I was texting with a college professor friend last night about various things. We got to talking about social trends. He said he is ticked off about young men who won’t marry their girlfriends, and the young women who rationalize and defend their unmanly behavior. The professor said that he has seen lots of women delude themselves with the belief that they have all the time in the world to get their lives sorted, to start families, and the like. It’s a lie, but it’s a lie that brings comfort to women who find themselves surrounded by men-children who won’t grow up.

I’ve been thinking about this a lot lately, in part because my oldest, a boy, turned 18 recently. How well did he absorb the moral framework within which he was raised? We’ll find out soon enough, I suppose. My college prof friend, a late Boomer, said that he’s unnerved by how cold and transactional young people have become about sex today. It’s almost entirely separated from love and tenderness. We talked briefly about the effect of pornography on the imagination of young adults today. Is it even possible for them to conceive of a world in which sex is reserved for committed love and that alone? Or are they as fatalistic as the French philosopher who told me that belief in God is not possible for the French, who decided some time ago that materialism is true?

I was having a conversation not long ago with a young woman — the daughter of a friend — who is in a relationship with a guy who is jobless, without a college degree, and still living at home with his parents. She’s educated, smart, healthy, beautiful … and going nowhere with this guy, or so it appears by her telling. She’s still young, but I warned her that this won’t last. This is not something that is at all easy for people in their twenties to conceptualize. But it’s true: time passes much faster than you think it will, and before you know it, you’re in your thirties, and things get real serious.

But it’s easy to pretend that you’re still young, and you have time yet to become an “adult,” in the sense of making commitments to marriage, to career, and even to family. One year slips into another, though, and somehow you’re not married, and you’re looking at the prospect of starting a family in your mid to late 30s. If, that is, you can find a man willing to commit to you, and worth committing to. By then, though, the unmarried men in your age cohort may well be dating women in their twenties. The choices you thought would be all but infinite, forever, are suddenly — even shockingly — constricted.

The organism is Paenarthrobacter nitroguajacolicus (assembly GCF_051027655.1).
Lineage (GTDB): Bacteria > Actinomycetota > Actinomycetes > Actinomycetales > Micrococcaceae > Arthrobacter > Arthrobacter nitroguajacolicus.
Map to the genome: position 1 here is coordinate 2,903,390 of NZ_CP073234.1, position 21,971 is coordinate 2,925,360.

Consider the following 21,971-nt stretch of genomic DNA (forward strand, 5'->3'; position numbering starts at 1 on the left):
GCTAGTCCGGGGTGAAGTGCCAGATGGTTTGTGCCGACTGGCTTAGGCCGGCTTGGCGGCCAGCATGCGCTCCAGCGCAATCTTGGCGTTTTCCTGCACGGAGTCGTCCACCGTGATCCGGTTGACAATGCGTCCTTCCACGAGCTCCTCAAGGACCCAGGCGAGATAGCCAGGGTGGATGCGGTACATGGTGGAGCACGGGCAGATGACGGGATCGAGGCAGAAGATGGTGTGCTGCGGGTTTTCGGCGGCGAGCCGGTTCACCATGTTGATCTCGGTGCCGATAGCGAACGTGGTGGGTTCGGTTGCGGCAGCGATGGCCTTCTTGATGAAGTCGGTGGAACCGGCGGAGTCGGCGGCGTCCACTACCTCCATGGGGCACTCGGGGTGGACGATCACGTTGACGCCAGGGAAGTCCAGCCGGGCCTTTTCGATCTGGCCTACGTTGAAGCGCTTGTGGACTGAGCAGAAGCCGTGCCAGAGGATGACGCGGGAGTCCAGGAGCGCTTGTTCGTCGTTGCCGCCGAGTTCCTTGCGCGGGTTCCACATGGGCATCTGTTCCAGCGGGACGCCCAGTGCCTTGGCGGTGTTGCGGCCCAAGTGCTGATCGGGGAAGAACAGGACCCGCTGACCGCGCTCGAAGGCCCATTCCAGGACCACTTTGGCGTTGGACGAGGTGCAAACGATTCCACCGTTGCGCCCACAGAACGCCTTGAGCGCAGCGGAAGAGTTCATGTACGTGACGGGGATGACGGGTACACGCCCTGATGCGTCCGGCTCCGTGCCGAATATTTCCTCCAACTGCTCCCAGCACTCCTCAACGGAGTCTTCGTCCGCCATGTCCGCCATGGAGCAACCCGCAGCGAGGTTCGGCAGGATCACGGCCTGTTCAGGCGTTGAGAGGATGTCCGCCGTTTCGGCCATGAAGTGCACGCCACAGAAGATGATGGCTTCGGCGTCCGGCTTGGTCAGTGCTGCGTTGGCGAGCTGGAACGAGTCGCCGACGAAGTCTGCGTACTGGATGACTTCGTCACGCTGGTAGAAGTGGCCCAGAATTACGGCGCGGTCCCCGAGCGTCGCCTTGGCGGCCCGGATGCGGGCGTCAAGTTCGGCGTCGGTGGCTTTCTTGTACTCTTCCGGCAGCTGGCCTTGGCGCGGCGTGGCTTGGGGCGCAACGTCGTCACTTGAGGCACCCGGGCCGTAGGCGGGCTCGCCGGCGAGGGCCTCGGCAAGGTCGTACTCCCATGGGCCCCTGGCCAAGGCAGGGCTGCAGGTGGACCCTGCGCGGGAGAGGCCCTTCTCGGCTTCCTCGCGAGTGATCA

And you can’t get that time back.

Like I said, my wife and I won’t know if the way we’re raising our kids will make a difference in helping them to escape this trap. I do know that I hear with disquieting frequency of friends whose kids are older, and who are disappointed that their adult children have stepped onto the cohabitation treadmill.

I don’t know enough about female psychology to say, but for guys who have no religious faith telling them that they should marry, unless you give them a firm reason to bind themselves to one woman, forever, they’re going to resist marriage. It’s in their nature not to want to be tied down. Of course a mature young man is going to have his passions formed towards desiring the permanence of a wife and family — but we have gotten very good in this culture of raising self-centered failsons, or if not quite failures, then men who make money but who want to keep their options permanently open.

Agreed, marriage isn’t everybody’s calling. I’ve known men and women who wanted to get married, and really tried, but things just haven’t worked out. I’m not talking about people like that. I’m talking about the young people — especially the young men — who don’t see marriage and family as serious life goals, or if they do, who believe that pursuing them is something they can put off indefinitely.

I’m curious to hear from readers of all generations about their own experiences on this front, and their experiences with their adult children. What advice would you give to your 23-year-old self? What advice would you give to parents in the middle of raising kids, who want to raise them to be desire marriage and family?

UPDATE: A great comment by reader C.L.H. Daniels:

To my 23-year old self? Boy howdy. I’m 33 now, and let me tell you, it is amazing how much growing up I’ve done in 10 years (and particularly the last 3 or 4); that’s certainly the way it feels anyway. I think when you’re in your early 20’s you believe you’re an adult because society says you are one, but in my lived experience your 20’s these days is just an extended adolescence, all the more so because no one really seems to expect anything else. It feels like there’s plenty of time, and that it’s OK to waste some of it on feeling good.

If I could give my 23-year old self advice, it would be along the lines of, “Don’t sit around and just believe that everything you want will come to you. You have to work for it. Set some goals, and then work toward them.”

I was directionless at that age. I’d tried a couple different careers which hadn’t panned out. I’d shortly wind up at the company I’m currently at, but not through any real agency of my own – a friend who knew I was between jobs would refer me and I would take the job because I had no other plan, and no idea of what I wanted to do with my life.